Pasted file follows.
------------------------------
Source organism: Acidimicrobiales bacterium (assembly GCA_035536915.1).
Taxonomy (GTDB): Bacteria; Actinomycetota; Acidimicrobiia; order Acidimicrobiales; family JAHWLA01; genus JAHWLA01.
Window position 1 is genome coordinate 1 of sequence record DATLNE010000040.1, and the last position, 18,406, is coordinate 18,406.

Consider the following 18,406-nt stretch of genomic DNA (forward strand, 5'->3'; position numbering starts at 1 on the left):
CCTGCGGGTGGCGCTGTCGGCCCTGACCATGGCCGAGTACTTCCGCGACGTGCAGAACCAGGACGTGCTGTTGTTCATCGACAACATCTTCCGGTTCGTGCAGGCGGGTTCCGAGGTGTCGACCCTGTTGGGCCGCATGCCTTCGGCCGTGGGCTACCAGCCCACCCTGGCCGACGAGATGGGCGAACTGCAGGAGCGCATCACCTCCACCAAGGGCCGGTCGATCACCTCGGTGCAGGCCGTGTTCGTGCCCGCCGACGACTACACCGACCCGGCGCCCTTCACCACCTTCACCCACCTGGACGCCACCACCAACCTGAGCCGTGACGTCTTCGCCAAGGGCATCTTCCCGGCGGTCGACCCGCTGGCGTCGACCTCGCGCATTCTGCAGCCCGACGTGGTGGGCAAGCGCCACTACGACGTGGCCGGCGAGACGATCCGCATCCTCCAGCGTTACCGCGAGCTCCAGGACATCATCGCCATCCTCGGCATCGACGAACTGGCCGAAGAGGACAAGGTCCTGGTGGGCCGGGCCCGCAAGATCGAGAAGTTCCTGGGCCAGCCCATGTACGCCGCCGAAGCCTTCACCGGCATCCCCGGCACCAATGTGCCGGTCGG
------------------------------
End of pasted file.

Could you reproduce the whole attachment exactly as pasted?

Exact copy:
Source organism: Acidimicrobiales bacterium (assembly GCA_035536915.1).
Taxonomy (GTDB): Bacteria; Actinomycetota; Acidimicrobiia; order Acidimicrobiales; family JAHWLA01; genus JAHWLA01.
Window position 1 is genome coordinate 1 of sequence record DATLNE010000040.1, and the last position, 18,406, is coordinate 18,406.

Consider the following 18,406-nt stretch of genomic DNA (forward strand, 5'->3'; position numbering starts at 1 on the left):
CCTGCGGGTGGCGCTGTCGGCCCTGACCATGGCCGAGTACTTCCGCGACGTGCAGAACCAGGACGTGCTGTTGTTCATCGACAACATCTTCCGGTTCGTGCAGGCGGGTTCCGAGGTGTCGACCCTGTTGGGCCGCATGCCTTCGGCCGTGGGCTACCAGCCCACCCTGGCCGACGAGATGGGCGAACTGCAGGAGCGCATCACCTCCACCAAGGGCCGGTCGATCACCTCGGTGCAGGCCGTGTTCGTGCCCGCCGACGACTACACCGACCCGGCGCCCTTCACCACCTTCACCCACCTGGACGCCACCACCAACCTGAGCCGTGACGTCTTCGCCAAGGGCATCTTCCCGGCGGTCGACCCGCTGGCGTCGACCTCGCGCATTCTGCAGCCCGACGTGGTGGGCAAGCGCCACTACGACGTGGCCGGCGAGACGATCCGCATCCTCCAGCGTTACCGCGAGCTCCAGGACATCATCGCCATCCTCGGCATCGACGAACTGGCCGAAGAGGACAAGGTCCTGGTGGGCCGGGCCCGCAAGATCGAGAAGTTCCTGGGCCAGCCCATGTACGCCGCCGAAGCCTTCACCGGCATCCCCGGCACCAATGTGCCGGTCGG